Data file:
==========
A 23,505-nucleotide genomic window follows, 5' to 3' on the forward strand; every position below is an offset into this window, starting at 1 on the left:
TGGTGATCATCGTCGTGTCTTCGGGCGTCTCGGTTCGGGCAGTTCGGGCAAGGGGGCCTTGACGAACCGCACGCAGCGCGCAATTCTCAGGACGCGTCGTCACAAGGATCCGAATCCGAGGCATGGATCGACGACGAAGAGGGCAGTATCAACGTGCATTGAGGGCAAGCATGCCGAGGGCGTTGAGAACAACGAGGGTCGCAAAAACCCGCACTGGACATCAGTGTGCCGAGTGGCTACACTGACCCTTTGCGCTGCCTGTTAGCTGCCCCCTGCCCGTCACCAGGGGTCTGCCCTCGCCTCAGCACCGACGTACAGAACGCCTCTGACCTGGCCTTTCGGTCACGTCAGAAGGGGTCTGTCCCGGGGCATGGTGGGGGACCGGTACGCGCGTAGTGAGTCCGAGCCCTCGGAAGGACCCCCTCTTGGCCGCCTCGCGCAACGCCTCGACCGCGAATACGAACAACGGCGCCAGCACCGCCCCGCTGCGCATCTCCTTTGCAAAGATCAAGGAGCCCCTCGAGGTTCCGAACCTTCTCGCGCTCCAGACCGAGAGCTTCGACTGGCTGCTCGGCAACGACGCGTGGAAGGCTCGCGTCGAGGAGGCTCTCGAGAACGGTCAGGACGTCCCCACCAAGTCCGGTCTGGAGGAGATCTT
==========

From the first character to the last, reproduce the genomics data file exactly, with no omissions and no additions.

A 23,505-nucleotide genomic window follows, 5' to 3' on the forward strand; every position below is an offset into this window, starting at 1 on the left:
TGGTGATCATCGTCGTGTCTTCGGGCGTCTCGGTTCGGGCAGTTCGGGCAAGGGGGCCTTGACGAACCGCACGCAGCGCGCAATTCTCAGGACGCGTCGTCACAAGGATCCGAATCCGAGGCATGGATCGACGACGAAGAGGGCAGTATCAACGTGCATTGAGGGCAAGCATGCCGAGGGCGTTGAGAACAACGAGGGTCGCAAAAACCCGCACTGGACATCAGTGTGCCGAGTGGCTACACTGACCCTTTGCGCTGCCTGTTAGCTGCCCCCTGCCCGTCACCAGGGGTCTGCCCTCGCCTCAGCACCGACGTACAGAACGCCTCTGACCTGGCCTTTCGGTCACGTCAGAAGGGGTCTGTCCCGGGGCATGGTGGGGGACCGGTACGCGCGTAGTGAGTCCGAGCCCTCGGAAGGACCCCCTCTTGGCCGCCTCGCGCAACGCCTCGACCGCGAATACGAACAACGGCGCCAGCACCGCCCCGCTGCGCATCTCCTTTGCAAAGATCAAGGAGCCCCTCGAGGTTCCGAACCTTCTCGCGCTCCAGACCGAGAGCTTCGACTGGCTGCTCGGCAACGACGCGTGGAAGGCTCGCGTCGAGGAGGCTCTCGAGAACGGTCAGGACGTCCCCACCAAGTCCGGTCTGGAGGAGATCTT